Summary: The anticipated windstorm arrived late last evening and by midnight it was indeed blowin’ like a bandit. Steady southwest winds 40-50 mph were common along the Central Coast. Yachats topped the ‘Gust List’ just before midnight with 72 mph; Lincoln City wasn’t far behind at 70 mph. The overall highest gust in Western Oregon was 91 mph recorded at 10:30pm last night on Mary’s Peak southeast of Newport at 4,137 feet of elevation. There was a deluge of rain as well, with most locations reporting over an inch. By daylight this morning, the breeze was down to 15-25 mph gusting into the 30s, though the rain hadn’t let up. Temperatures haven’t strayed very far from 50F over the past day.
Past 24 Hours High/Low/Rain/Wind Gust…
Lincoln City: 52F/49F/1.24”/70 mph
Depoe Bay: 49F/47F/1.42”/51 mph
Newport: 50F/48F/1.25”/61 mph
Waldport: 50F/48F/1.12”/52 mph
Yachats: 51F/49F/0.65”/72 mph
Forecast: Less wind, more rain about sums it up for the near-term forecast. Add in areas of fog tonight and tomorrow. The rain today could be heavy at times, turning to showers by tonight. With all this precipitation, and mountain snows melting, our next concern is potential flooding. The National Weather Service has issued a Hydrologic Outlook for 2-3 inches of rain over the next few days. Sharp rises on some creeks and rivers are expected today but flooding is unlikely. However, rivers will remain fairly high, and additional heavy rain this weekend may cause some rivers and tributaries to rise above flood stage. Outlook is for winds to remain southerly, mostly 15-25 mph with gusts to 40 through early next week. High and low temperatures should stay between 45F and 50F. Rain or showers are forecast throughout the ten-day long-term period. There is currently no light at the end of the tunnel.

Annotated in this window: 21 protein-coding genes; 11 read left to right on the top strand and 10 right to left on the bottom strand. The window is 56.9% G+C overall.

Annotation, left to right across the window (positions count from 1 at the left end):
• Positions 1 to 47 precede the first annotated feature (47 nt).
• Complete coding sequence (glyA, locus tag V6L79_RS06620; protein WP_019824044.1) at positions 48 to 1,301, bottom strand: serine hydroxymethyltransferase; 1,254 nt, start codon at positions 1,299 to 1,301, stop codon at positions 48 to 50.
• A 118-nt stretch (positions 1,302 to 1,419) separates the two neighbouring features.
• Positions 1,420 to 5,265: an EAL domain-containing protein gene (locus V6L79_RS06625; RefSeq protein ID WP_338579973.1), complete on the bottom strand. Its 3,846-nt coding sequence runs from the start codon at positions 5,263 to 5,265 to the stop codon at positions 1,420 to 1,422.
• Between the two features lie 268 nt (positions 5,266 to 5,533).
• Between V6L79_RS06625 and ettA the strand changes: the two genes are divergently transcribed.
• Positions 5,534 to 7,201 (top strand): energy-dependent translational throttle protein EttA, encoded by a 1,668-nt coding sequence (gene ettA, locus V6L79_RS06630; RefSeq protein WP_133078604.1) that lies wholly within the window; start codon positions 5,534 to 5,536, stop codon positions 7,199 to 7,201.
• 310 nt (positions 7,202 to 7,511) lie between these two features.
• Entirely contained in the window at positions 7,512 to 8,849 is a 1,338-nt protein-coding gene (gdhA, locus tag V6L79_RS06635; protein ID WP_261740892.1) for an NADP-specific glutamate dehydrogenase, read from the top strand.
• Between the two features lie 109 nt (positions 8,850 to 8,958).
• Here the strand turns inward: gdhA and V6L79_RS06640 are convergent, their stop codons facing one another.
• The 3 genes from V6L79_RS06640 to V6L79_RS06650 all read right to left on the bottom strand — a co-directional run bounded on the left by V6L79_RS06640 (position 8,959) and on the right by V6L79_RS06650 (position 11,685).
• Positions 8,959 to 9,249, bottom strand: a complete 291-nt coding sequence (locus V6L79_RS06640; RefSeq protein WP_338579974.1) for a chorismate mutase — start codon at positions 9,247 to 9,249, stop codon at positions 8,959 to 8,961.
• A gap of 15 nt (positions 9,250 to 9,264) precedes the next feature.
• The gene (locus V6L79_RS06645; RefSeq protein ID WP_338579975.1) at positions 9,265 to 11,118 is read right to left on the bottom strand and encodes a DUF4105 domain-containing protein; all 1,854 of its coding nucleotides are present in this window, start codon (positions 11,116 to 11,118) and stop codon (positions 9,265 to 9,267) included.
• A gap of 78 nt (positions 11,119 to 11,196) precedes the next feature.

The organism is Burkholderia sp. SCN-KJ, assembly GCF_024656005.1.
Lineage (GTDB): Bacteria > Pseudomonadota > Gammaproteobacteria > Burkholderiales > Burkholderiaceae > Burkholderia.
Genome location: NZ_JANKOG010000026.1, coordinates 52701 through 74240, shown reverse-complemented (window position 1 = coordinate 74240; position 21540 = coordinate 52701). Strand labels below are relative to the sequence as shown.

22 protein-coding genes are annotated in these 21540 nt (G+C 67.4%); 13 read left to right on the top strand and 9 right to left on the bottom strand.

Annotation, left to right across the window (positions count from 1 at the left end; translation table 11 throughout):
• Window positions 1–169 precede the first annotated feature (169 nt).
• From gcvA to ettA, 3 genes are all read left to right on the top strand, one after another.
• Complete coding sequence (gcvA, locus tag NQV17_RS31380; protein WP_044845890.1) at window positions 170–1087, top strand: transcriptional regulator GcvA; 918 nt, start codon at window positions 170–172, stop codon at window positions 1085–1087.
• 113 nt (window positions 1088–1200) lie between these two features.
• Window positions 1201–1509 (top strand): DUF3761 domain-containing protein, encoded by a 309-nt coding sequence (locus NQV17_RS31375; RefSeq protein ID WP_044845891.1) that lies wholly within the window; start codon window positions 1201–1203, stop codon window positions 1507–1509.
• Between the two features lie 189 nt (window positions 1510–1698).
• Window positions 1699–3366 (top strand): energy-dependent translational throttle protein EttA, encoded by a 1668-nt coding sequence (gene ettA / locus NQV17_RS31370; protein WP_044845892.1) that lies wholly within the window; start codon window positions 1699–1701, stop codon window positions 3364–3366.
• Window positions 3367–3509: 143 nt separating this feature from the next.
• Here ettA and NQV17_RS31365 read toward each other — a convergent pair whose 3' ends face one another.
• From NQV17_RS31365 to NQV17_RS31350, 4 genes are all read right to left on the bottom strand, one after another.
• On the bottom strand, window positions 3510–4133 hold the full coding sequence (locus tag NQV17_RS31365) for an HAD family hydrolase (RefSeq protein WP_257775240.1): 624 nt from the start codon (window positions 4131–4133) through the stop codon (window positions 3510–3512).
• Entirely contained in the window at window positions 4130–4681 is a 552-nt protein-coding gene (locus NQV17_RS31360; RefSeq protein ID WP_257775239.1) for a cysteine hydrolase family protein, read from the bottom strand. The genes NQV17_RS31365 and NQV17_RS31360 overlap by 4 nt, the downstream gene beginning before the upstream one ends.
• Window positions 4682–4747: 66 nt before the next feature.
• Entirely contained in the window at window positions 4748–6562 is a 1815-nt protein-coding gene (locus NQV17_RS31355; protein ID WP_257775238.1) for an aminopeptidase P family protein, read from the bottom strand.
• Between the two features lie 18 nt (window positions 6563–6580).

Travel: A general caution for all Central Coast streets, roads and highways due to the strong winds – trees, limbs and overhead lines may be down or drooping over the pavement today. There are lots of rubbish containers and other detritus on the streets, too. With that caveat, Highways 18, 20 and 34 are open, foggy and above freezing with wet pavement this morning. Valley destinations have rain and temperatures in the 40s forecast today. In the Cascades, highways are mostly clear and wet, but carry chains or traction tires. The freezing level is above the passes at about 7,000 feet.
Cascades Snow Pack… 85”, a gain of 6” since yesterday; 30% below water-year average.
Marine: Offshore this morning, WSW winds have died down to 15-20 knots, but seas have risen dramatically to 17 feet. As of 8:00am, Depoe Bay bar is restricted for all recreational vessels and uninspected passenger vessels 40 feet and less. Yaquina Bay bar is restricted for all recreational and uninspected passenger vessels. A Small Craft Advisory for hazardous seas, 13-15 feet at 10 seconds, remains in effect through this evening. Those should be down to 10 feet by tonight, with SW winds 15-20 knots gusting 30. Tomorrow, southerlies 15-20 gusting 25, seas 8 feet. Outlook is for another storm to arrive Thursday night into Friday packing SW winds of 25-30 knots gusting 40, combined seas rising to 12 feet. More snotty weather is expected over the weekend with SW winds 30-35 knots, possibly storm force at times, and seas 20-25 feet by Sunday.
On the Beach… Rain, fog, breezy, surf 10 feet (moderate).
02/12 Wed 10:19 AM 8.46 H
02/12 Wed 05:10 PM 0.2 L
02/12 Wed 11:46 PM 7.19 H
02/13 Thu 05:01 AM 3.08 L
In Short: Rain, fog, windy at times, no change for the long-term.